Author : Bob Ransom Year : 2008
Everywhere in the world, disabled persons face significant challenges—mobility, discrimination, access to treatment, and so forth. Children in developing nations face equally daunting obstacles. Due to these overlapping troubles, children with disabilities in Africa encounter a particular set of political, social and economic barriers to their development. In many societies, these children are (sometimes literally) considered to be a curse on their families, on account of the emotional and economic burden they represent.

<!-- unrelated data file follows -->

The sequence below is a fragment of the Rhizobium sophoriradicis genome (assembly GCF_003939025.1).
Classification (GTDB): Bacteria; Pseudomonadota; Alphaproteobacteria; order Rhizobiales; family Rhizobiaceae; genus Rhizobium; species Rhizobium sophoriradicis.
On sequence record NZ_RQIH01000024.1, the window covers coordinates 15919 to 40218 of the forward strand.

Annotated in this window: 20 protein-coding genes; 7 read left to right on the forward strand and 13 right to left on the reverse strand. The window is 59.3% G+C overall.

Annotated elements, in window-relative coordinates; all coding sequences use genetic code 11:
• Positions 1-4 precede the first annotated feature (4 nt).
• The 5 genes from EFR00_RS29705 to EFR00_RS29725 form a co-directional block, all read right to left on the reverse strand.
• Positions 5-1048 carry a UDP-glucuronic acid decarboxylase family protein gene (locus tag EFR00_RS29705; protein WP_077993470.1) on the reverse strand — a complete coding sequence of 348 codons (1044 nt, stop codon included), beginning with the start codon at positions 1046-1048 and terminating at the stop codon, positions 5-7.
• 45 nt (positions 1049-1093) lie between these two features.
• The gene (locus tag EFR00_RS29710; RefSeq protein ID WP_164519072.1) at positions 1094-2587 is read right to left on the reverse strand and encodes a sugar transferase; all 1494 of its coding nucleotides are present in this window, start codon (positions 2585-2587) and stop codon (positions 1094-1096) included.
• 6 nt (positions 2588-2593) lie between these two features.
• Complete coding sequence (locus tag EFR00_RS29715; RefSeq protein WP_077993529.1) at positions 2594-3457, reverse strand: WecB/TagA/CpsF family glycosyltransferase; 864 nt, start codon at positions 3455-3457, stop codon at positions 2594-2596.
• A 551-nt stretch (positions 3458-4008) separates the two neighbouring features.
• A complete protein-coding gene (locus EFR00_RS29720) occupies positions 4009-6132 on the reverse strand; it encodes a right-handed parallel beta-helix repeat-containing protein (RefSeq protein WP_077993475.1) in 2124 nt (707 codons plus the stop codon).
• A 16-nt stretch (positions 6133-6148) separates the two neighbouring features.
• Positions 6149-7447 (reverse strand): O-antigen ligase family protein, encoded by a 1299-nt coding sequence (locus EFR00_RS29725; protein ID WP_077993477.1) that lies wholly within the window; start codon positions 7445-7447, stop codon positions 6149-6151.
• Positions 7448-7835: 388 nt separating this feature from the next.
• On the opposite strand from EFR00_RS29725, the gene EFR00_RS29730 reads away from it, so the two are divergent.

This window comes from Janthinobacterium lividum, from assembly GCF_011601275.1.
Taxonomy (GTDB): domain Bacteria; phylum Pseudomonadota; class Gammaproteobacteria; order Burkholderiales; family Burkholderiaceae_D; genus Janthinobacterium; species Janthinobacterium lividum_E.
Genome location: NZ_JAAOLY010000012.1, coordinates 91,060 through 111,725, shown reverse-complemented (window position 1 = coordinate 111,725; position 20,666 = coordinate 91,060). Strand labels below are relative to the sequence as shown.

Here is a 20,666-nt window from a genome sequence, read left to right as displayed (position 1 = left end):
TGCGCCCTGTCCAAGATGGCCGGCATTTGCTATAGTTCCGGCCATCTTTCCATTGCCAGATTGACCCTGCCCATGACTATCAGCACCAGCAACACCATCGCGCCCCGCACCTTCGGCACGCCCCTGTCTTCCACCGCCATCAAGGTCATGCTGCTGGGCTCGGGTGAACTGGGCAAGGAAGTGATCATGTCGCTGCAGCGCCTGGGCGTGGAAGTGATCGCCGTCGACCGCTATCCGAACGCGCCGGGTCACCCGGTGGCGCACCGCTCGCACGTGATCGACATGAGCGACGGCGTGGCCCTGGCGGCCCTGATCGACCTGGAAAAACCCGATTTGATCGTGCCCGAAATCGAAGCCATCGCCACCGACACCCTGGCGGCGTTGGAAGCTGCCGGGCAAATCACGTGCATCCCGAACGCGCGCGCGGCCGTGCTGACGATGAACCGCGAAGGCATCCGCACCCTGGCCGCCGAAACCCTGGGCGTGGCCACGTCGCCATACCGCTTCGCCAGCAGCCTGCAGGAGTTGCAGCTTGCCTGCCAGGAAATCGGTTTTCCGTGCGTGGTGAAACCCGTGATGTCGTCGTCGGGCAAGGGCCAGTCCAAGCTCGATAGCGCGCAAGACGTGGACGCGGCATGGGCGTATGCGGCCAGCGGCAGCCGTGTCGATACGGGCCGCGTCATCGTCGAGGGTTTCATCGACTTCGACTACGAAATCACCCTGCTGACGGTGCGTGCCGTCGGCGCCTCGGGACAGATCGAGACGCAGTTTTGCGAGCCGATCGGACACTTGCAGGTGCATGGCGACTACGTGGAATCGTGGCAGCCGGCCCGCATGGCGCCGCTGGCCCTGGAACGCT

In most cases they are deprived of their right to basic education, health and access to other services. As if their physical suffering were not enough, these young people live in an atmosphere of discrimination and stigma at home, at school, and throughout their community. Advocacy on behalf of children with disabilities must take into account the broader context of family life and communal belonging. This report provides a legal framework for understanding the rights which children with disabilities enjoy. At the same time, it points to the real-life experiences of children with disabilities and provides essential recommendations for bridging that gap.